(Promoted by Colorado Pols)
A new study from Harvard takes a look at the math and science scores of various states and compares them to those of other countries. It also breaks down the results by the educational background of school childrens' parents. And what it says about Colorado is what we've all known for a while: that Colorado doesn't do well by its disadvantaged children.
Overall, Colorado does pretty well. We're between Ireland and New Zealand in overall Math proficiency (with Ireland ranked 14th and New Zealand ranked 15th among countries), and we're 7th place among the states. (The USA comes in overall at 27th place.)
However, when children are separated by the level of education of their parents and those from the least educated backgrounds are evaluated, Colorado drops significantly to 33rd among the states, between the Czech Republic and Greece (28th – 29th among the 34 OECD states participating in comparative testing). (The USA rises to 20th place in comparison).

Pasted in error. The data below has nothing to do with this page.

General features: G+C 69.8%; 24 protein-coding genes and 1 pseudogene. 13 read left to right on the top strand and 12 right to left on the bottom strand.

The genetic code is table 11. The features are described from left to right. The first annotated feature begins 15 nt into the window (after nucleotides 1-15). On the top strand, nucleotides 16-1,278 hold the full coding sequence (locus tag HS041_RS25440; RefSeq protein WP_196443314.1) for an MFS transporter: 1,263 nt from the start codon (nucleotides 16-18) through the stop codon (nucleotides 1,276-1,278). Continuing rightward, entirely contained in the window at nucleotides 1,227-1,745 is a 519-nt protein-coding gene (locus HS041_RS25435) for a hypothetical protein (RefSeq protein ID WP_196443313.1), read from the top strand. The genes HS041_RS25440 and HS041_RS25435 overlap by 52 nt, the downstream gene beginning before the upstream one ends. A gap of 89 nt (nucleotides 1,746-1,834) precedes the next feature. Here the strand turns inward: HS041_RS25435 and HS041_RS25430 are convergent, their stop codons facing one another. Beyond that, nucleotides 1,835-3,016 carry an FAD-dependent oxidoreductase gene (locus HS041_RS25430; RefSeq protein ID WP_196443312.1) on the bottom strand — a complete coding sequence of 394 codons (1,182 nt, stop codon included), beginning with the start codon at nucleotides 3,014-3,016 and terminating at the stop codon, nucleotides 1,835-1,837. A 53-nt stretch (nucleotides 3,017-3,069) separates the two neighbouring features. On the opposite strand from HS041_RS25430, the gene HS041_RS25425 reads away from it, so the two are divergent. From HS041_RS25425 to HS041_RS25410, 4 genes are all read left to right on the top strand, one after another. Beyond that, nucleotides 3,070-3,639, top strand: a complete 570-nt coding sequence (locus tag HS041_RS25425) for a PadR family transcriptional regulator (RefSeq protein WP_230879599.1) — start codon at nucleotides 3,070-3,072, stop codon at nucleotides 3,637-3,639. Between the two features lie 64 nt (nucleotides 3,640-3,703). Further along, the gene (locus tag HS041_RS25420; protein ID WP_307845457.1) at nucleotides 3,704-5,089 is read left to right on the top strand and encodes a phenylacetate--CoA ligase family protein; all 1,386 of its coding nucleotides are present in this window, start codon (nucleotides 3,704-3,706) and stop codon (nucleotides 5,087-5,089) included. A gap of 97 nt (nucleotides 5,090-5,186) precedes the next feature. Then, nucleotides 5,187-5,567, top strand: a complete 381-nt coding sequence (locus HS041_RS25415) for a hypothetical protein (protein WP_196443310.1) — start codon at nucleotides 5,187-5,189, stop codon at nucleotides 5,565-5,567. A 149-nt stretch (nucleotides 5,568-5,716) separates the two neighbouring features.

The trend continues looking at those of moderate education (Colorado is in 10th place among the states) and high levels of education (where Colorado ranks 4th among the states).
As I said, this is what we've known for a long time: Colorado's disadvantaged students – often those in rural areas and those in poverty in the cities – are not given the same advantages that those in well off areas with high concentrations of educated people. This is the root of the Lobato lawsuit and our state's current education funding crisis – that the state's funding formula places exceptional and disproportionate burdens on those children in less well off areas.